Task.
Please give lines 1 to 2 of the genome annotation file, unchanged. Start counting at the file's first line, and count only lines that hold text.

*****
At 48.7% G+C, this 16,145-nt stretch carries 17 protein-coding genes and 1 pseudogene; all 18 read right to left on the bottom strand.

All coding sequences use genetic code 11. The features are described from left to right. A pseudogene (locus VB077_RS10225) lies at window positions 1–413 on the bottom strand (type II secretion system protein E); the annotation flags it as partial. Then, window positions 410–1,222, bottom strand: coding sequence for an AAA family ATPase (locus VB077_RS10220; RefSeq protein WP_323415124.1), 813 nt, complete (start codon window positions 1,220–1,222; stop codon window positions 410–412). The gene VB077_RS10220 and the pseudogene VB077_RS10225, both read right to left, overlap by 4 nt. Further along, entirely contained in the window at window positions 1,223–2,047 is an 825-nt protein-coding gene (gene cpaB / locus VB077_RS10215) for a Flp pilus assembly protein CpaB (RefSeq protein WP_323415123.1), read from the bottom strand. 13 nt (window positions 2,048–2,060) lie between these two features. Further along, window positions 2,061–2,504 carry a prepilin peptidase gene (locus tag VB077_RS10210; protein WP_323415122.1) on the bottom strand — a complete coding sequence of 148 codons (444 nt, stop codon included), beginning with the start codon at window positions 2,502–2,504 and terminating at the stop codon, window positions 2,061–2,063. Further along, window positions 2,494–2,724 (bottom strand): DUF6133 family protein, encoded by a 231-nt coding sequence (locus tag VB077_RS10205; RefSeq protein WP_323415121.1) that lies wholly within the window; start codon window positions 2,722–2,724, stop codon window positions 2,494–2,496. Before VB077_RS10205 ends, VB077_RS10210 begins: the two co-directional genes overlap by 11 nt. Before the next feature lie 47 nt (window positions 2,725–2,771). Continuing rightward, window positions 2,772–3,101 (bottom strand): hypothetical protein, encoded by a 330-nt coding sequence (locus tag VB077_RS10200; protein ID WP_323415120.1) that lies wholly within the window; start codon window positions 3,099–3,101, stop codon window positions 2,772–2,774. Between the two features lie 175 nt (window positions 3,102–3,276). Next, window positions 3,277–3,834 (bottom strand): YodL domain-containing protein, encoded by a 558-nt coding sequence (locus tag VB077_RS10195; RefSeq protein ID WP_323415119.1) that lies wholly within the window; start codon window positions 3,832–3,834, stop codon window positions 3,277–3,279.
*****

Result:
At 48.7% G+C, this 16,145-nt stretch carries 17 protein-coding genes and 1 pseudogene; all 18 read right to left on the bottom strand.

All coding sequences use genetic code 11. The features are described from left to right. A pseudogene (locus VB077_RS10225) lies at window positions 1–413 on the bottom strand (type II secretion system protein E); the annotation flags it as partial. Then, window positions 410–1,222, bottom strand: coding sequence for an AAA family ATPase (locus VB077_RS10220; RefSeq protein WP_323415124.1), 813 nt, complete (start codon window positions 1,220–1,222; stop codon window positions 410–412). The gene VB077_RS10220 and the pseudogene VB077_RS10225, both read right to left, overlap by 4 nt. Further along, entirely contained in the window at window positions 1,223–2,047 is an 825-nt protein-coding gene (gene cpaB / locus VB077_RS10215) for a Flp pilus assembly protein CpaB (RefSeq protein WP_323415123.1), read from the bottom strand. 13 nt (window positions 2,048–2,060) lie between these two features. Further along, window positions 2,061–2,504 carry a prepilin peptidase gene (locus tag VB077_RS10210; protein WP_323415122.1) on the bottom strand — a complete coding sequence of 148 codons (444 nt, stop codon included), beginning with the start codon at window positions 2,502–2,504 and terminating at the stop codon, window positions 2,061–2,063. Further along, window positions 2,494–2,724 (bottom strand): DUF6133 family protein, encoded by a 231-nt coding sequence (locus tag VB077_RS10205; RefSeq protein WP_323415121.1) that lies wholly within the window; start codon window positions 2,722–2,724, stop codon window positions 2,494–2,496. Before VB077_RS10205 ends, VB077_RS10210 begins: the two co-directional genes overlap by 11 nt. Before the next feature lie 47 nt (window positions 2,725–2,771). Continuing rightward, window positions 2,772–3,101 (bottom strand): hypothetical protein, encoded by a 330-nt coding sequence (locus tag VB077_RS10200; protein ID WP_323415120.1) that lies wholly within the window; start codon window positions 3,099–3,101, stop codon window positions 2,772–2,774. Between the two features lie 175 nt (window positions 3,102–3,276). Next, window positions 3,277–3,834 (bottom strand): YodL domain-containing protein, encoded by a 558-nt coding sequence (locus tag VB077_RS10195; RefSeq protein ID WP_323415119.1) that lies wholly within the window; start codon window positions 3,832–3,834, stop codon window positions 3,277–3,279.